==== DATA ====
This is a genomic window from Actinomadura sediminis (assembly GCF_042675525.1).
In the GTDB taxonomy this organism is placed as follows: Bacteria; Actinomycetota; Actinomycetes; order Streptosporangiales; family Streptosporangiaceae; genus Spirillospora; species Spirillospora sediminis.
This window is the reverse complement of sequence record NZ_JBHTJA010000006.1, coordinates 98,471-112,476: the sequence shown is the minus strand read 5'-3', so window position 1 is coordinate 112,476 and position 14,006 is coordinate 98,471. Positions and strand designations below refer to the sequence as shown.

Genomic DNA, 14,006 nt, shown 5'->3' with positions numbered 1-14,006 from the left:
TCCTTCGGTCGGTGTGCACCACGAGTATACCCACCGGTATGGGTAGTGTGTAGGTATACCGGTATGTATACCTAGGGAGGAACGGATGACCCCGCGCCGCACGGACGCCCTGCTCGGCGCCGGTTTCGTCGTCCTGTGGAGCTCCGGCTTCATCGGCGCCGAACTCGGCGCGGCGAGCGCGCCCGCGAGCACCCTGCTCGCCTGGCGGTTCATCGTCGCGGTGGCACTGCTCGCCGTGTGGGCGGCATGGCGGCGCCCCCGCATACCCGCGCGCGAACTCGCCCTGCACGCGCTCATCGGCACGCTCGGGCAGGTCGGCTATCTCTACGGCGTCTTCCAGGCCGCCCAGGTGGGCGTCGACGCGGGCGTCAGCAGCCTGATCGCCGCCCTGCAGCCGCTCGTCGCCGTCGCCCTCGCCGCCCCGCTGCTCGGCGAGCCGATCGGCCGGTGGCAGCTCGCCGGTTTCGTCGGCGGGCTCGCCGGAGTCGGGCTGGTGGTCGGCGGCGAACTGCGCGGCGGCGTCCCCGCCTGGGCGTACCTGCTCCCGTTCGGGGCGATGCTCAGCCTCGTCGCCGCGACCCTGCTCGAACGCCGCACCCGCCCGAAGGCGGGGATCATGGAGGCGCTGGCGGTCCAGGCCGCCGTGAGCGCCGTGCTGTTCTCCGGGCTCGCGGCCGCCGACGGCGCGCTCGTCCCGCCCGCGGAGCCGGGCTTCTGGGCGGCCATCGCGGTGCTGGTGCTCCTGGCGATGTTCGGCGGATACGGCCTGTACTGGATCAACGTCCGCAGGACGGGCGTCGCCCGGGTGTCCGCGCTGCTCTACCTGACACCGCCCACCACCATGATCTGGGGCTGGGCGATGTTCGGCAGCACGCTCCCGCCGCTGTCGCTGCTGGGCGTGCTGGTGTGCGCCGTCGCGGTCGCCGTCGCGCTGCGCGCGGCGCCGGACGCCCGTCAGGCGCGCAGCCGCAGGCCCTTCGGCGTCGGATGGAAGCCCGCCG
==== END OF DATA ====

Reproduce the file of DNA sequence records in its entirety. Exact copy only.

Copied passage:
This is a genomic window from Actinomadura sediminis (assembly GCF_042675525.1).
In the GTDB taxonomy this organism is placed as follows: Bacteria; Actinomycetota; Actinomycetes; order Streptosporangiales; family Streptosporangiaceae; genus Spirillospora; species Spirillospora sediminis.
This window is the reverse complement of sequence record NZ_JBHTJA010000006.1, coordinates 98,471-112,476: the sequence shown is the minus strand read 5'-3', so window position 1 is coordinate 112,476 and position 14,006 is coordinate 98,471. Positions and strand designations below refer to the sequence as shown.

Genomic DNA, 14,006 nt, shown 5'->3' with positions numbered 1-14,006 from the left:
TCCTTCGGTCGGTGTGCACCACGAGTATACCCACCGGTATGGGTAGTGTGTAGGTATACCGGTATGTATACCTAGGGAGGAACGGATGACCCCGCGCCGCACGGACGCCCTGCTCGGCGCCGGTTTCGTCGTCCTGTGGAGCTCCGGCTTCATCGGCGCCGAACTCGGCGCGGCGAGCGCGCCCGCGAGCACCCTGCTCGCCTGGCGGTTCATCGTCGCGGTGGCACTGCTCGCCGTGTGGGCGGCATGGCGGCGCCCCCGCATACCCGCGCGCGAACTCGCCCTGCACGCGCTCATCGGCACGCTCGGGCAGGTCGGCTATCTCTACGGCGTCTTCCAGGCCGCCCAGGTGGGCGTCGACGCGGGCGTCAGCAGCCTGATCGCCGCCCTGCAGCCGCTCGTCGCCGTCGCCCTCGCCGCCCCGCTGCTCGGCGAGCCGATCGGCCGGTGGCAGCTCGCCGGTTTCGTCGGCGGGCTCGCCGGAGTCGGGCTGGTGGTCGGCGGCGAACTGCGCGGCGGCGTCCCCGCCTGGGCGTACCTGCTCCCGTTCGGGGCGATGCTCAGCCTCGTCGCCGCGACCCTGCTCGAACGCCGCACCCGCCCGAAGGCGGGGATCATGGAGGCGCTGGCGGTCCAGGCCGCCGTGAGCGCCGTGCTGTTCTCCGGGCTCGCGGCCGCCGACGGCGCGCTCGTCCCGCCCGCGGAGCCGGGCTTCTGGGCGGCCATCGCGGTGCTGGTGCTCCTGGCGATGTTCGGCGGATACGGCCTGTACTGGATCAACGTCCGCAGGACGGGCGTCGCCCGGGTGTCCGCGCTGCTCTACCTGACACCGCCCACCACCATGATCTGGGGCTGGGCGATGTTCGGCAGCACGCTCCCGCCGCTGTCGCTGCTGGGCGTGCTGGTGTGCGCCGTCGCGGTCGCCGTCGCGCTGCGCGCGGCGCCGGACGCCCGTCAGGCGCGCAGCCGCAGGCCCTTCGGCGTCGGATGGAAGCCCGCCG